I have often wondered what drove my paternal great grandfather to emigrate from Russia to the United States. In the early 1900s, such a journey was no doubt fraught with danger. Perhaps he was escaping an even more sinister danger in his native land. Or perhaps it was the promise of America that lured him to these shores. Whatever the reason, his journey made possible the family I know and love. Without immigration, we would not be.
This is the story of so many of us that live in the U.S: parents, grandparents and family fleeing conflict and strife in far flung countries, hoping that America could provide something better for them and their children. We are a nation of immigrants, as the saying goes. Despite this obvious fact, we resist tooth and nail the implementation of anything approaching a humane immigration system. Recently, stories have shed light on the abuse of child immigrants at detention facilities, the deaths of immigrants trying to cross the border into the U.S. and the crossing of thousands of unaccompanied children from South American countries, many of whom will likely be deported. These grotesque stories are not a bug in our system, they are a feature. If we really value human life, we should rethink how we view our borders.
Open borders is not a phrase you will likely hear in either liberal or conservative circles. Traditional party politics have always stuck to looking at mundane fixes for our broken system: streamline the immigration process itself and secure the border. Currently, our immigration system puts priority on reuniting families, giving exile to communities and people in mortal danger and bringing in "high skilled workers," but the amount of visas in any one category is capped. Thus, thousands of families are never reunited, millions who live in mortal terror are stuck in a situation which could mean certain death and those who are unfortunate enough to be poor (or "unskilled") have little opportunity to enter legally, or at all. We have made it easier for corporations, a creation of human kind whose worth is wholly subjective, than for people to move across borders. The arbitrary nature of our immigration allotments, and the subjective skills we rank in order to determine who deserves to immigrate only underscore just how cruel and cold the system can be. It does not have to remain that way however, nor should it if we consider ourselves at all civilized.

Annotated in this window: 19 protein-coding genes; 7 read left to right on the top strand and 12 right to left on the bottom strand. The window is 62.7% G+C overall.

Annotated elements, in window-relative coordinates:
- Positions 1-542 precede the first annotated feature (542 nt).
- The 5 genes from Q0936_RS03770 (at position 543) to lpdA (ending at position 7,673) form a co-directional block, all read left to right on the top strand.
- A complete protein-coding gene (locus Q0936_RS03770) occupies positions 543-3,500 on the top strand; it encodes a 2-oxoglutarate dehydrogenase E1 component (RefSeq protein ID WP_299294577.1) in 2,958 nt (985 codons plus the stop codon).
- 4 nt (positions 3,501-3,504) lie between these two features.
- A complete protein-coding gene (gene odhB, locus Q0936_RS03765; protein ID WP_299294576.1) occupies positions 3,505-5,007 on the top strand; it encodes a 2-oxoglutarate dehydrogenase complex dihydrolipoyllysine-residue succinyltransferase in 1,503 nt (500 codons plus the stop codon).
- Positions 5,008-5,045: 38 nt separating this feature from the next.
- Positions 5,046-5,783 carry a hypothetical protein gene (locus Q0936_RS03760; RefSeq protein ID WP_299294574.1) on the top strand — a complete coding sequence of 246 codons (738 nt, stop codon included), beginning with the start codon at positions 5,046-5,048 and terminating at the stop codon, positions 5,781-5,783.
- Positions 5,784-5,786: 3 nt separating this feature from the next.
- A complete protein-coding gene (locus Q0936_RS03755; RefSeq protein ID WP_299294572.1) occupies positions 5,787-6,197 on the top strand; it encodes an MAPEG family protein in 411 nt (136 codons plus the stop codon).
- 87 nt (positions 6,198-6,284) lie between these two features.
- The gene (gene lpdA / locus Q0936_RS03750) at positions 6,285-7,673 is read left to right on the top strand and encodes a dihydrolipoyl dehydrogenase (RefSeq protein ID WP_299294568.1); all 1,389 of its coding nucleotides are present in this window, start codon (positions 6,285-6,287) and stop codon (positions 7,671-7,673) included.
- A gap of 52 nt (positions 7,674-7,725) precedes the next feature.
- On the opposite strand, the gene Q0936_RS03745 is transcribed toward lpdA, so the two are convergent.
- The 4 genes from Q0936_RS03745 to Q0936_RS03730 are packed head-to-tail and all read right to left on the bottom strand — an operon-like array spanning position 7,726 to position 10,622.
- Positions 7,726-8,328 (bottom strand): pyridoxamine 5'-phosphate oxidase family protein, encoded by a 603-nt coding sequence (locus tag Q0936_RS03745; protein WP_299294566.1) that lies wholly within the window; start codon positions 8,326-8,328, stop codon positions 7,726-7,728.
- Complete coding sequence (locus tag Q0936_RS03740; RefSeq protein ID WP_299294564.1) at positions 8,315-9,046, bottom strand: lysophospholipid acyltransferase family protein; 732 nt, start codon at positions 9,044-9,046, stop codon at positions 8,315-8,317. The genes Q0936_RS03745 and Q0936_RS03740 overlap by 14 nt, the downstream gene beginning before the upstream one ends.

If you are picturing open borders as a free for all, you are probably not alone; but you would be wrong. The concept of open borders does not require complete and total freedom of movement for anyone. We would not have to allow terrorists who wish us harm across the border with explosives in tow. Instead, it insists that we not restrict immigration simply because someone was born on the wrong side of an arbitrary line on a map. It insists that we allow people who live in oppressive societies the ability to exercise political freedom one of the few ways they may be able to: by choosing what kind of government they wish to live under through immigration. It insists that we not treat the poor, many of whom were made poor by actions (or inaction) of our country and our partners, as castaways or undesirables.
All of this may seem like a pipe dream, but several places on our great planet have open border policies in place right now: almost all of European Union nations share open borders as a result of the Schengen Agreement, India and Nepal share completely unrestricted open borders courtesy of theTreaty of Peace and Friendship, and though they are not land locked, New Zealand and Australia have a liberal open border policy in place. At one point in time, even our country had something resembling an open border policy (which was effectively ended by the passage of the racist Chinese Exclusion Act of 1882). It is high time we thought about the benefits of bringing such a policy back.
Blaine Stum is a 30-something-year-old native of the Spokane area who was raised in Spokane Valley. He graduated from Gonzaga University with a bachelor’s degree in political science. He works in the local political arena and has been involved in LGBT non-profit work for several years.